Association of phthalates with obesity and insulin resistance

Concentrations of urinary phthalate metabolites are associated with increased waist circumference and insulin resistance in adult U.S. males.

BACKGROUND:

Phthalates impair rodent testicular function and have been associated with anti-androgenic effects in humans, including decreased testosterone levels. Low testosterone in adult human males has been associated with increased prevalence of obesity, insulin resistance, and diabetes.
OBJECTIVES:

Our objective in this study was to investigate phthalate exposure and its associations with abdominal obesity and insulin resistance….

RESULTS:

In model 1, four metabolites were associated with increased waist circumference (MBzP, MEHHP, MEOHP, and MEP; p-values In this national cross-section of U.S. men, concentrations of several prevalent phthalate metabolites showed statistically significant correlations with abdominal obesity and insulin resistance. If confirmed by longitudinal studies, our findings would suggest that exposure to these phthalates may contribute to the population burden of obesity, insulin resistance, and related clinical disorders.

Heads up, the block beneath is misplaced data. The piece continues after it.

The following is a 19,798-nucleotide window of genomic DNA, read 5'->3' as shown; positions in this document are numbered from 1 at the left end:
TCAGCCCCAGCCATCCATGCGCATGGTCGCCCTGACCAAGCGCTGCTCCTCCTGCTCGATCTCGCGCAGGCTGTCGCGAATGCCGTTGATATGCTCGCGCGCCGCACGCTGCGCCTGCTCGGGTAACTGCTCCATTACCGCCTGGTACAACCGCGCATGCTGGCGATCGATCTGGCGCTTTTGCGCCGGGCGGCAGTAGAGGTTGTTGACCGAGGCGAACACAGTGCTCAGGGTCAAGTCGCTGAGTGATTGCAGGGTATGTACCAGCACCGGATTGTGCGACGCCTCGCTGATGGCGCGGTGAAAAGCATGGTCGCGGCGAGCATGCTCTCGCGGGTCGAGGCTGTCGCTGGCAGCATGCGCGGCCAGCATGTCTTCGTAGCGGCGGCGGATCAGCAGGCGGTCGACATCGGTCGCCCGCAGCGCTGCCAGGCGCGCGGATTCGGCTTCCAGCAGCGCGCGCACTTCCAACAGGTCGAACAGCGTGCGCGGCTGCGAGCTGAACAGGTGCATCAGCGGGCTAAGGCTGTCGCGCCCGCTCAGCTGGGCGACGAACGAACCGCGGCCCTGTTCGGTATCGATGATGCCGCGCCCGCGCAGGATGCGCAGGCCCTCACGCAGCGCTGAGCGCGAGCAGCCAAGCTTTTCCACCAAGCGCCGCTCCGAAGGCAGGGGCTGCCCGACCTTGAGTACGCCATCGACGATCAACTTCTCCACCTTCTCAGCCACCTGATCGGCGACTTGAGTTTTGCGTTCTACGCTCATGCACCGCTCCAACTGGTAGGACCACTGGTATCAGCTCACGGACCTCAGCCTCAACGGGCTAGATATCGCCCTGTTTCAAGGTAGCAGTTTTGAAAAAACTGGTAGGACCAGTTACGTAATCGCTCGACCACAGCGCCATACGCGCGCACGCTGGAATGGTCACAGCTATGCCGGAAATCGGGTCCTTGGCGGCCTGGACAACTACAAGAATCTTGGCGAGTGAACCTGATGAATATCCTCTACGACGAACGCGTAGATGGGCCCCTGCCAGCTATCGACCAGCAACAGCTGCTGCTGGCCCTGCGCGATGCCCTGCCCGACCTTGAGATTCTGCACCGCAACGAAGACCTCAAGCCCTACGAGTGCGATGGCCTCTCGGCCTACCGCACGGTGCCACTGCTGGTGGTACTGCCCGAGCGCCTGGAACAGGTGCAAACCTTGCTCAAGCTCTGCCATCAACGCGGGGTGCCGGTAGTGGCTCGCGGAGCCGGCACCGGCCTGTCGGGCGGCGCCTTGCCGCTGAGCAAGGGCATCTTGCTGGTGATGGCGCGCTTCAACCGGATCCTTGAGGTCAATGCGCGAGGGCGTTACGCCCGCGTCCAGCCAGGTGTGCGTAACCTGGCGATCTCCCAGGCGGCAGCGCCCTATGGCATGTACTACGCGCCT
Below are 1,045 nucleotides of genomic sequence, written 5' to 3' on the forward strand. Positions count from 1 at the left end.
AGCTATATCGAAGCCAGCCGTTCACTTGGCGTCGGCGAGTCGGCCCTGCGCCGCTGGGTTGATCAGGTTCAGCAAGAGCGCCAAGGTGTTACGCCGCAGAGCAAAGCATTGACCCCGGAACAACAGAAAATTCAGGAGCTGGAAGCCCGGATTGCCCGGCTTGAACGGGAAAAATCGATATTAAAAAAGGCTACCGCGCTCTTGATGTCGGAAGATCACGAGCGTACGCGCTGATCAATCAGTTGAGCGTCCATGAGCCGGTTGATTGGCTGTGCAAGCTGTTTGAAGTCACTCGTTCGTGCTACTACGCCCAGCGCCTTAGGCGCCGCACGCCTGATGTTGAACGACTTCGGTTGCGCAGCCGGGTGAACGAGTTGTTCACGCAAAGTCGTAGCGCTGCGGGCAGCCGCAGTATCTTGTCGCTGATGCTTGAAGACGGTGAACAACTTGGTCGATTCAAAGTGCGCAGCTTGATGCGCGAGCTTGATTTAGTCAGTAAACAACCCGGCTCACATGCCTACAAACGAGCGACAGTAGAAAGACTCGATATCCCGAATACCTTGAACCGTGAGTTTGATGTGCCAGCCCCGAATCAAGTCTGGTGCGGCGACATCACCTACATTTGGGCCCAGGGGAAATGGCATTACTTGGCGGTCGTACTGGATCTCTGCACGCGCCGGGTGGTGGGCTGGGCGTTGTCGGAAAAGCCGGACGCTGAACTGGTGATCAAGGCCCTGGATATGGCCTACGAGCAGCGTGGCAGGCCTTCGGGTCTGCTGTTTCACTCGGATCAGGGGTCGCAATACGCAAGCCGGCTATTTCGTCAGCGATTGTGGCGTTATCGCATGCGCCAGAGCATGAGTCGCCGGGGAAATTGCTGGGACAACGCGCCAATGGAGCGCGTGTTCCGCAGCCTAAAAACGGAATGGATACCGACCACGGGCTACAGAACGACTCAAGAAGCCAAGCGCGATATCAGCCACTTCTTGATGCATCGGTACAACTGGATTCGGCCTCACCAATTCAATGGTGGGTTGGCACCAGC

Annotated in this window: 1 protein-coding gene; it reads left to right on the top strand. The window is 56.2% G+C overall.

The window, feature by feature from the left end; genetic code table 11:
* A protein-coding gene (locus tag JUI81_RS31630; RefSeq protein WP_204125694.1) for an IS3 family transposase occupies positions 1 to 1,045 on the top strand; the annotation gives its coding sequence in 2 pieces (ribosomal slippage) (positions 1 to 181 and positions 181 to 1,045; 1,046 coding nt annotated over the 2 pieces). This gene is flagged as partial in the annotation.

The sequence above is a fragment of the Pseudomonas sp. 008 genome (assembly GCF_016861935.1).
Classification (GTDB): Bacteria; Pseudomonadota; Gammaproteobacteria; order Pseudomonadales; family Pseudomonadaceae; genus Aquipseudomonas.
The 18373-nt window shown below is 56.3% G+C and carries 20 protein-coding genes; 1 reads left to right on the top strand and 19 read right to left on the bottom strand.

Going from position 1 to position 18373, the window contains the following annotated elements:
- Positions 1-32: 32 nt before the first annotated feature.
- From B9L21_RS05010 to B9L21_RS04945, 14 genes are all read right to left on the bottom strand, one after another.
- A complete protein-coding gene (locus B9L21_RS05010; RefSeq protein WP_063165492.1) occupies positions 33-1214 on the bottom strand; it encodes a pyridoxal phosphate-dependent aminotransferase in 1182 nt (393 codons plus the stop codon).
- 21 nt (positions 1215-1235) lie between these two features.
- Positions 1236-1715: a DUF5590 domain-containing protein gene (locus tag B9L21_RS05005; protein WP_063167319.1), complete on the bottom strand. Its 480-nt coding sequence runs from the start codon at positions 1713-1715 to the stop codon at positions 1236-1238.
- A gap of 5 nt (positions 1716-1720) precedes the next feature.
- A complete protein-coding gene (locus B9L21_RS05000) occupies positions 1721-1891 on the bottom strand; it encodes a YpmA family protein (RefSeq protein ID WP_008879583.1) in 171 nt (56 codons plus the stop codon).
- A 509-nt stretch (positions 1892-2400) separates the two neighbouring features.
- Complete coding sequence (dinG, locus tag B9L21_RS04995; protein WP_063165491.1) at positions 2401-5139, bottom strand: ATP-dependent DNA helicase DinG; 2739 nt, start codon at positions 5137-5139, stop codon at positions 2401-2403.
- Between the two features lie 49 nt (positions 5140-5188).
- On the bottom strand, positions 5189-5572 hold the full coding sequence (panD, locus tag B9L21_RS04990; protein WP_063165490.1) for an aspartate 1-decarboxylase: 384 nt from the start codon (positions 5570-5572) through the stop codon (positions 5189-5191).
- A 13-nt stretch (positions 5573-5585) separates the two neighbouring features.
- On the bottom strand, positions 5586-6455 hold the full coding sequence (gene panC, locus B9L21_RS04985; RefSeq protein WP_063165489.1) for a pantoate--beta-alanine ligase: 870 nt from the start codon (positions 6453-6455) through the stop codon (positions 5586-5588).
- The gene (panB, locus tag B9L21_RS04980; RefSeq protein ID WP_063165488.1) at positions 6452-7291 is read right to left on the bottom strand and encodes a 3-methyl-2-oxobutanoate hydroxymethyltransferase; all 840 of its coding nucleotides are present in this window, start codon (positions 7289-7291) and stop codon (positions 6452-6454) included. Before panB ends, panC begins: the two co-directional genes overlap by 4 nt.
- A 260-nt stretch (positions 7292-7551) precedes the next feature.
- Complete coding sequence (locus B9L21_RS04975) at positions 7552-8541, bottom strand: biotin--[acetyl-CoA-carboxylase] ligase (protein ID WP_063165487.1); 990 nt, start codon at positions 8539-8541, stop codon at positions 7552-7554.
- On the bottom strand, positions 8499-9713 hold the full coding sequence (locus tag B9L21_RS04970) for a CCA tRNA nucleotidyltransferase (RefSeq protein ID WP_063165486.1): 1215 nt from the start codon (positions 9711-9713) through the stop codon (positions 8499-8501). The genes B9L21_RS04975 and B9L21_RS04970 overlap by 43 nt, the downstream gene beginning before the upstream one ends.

Phthalates are chemicals used as plasticizers, which is exactly what it sounds like: they’re found in plastics. NYT had an article recently on the association of phthalates with harm to male reproductive function. The good news is that phthalates can be eliminated from the body relatively quickly merely by avoiding the intake of them.

“The W.H.O. called them ‘pseudopersistent’ in one report,” Dr. Woodruff said, because continued exposure keeps phthalates in the body. But here’s the silver lining: the transient nature of these compounds also means that consumers can take fairly simple measures to reduce their phthalate levels.

One is to read the labels on cosmetics and other personal care products and to choose those without phthalates. Another is to be cautious with plastic food containers, and to avoid using them to heat food and drink, as the phthalates in them may get transferred to what you consume.

“These compounds leach from plastics,” Dr. Buck Louis said. “You can switch to glass for drinking. You can cook your frozen dinners on paper plates.”

Studies have shown that these kinds of actions do make a difference; experiments have found measurably lower levels within several days in people who make these changes.

“Lifestyle has an important place here,” said Dr. Buck Louis.

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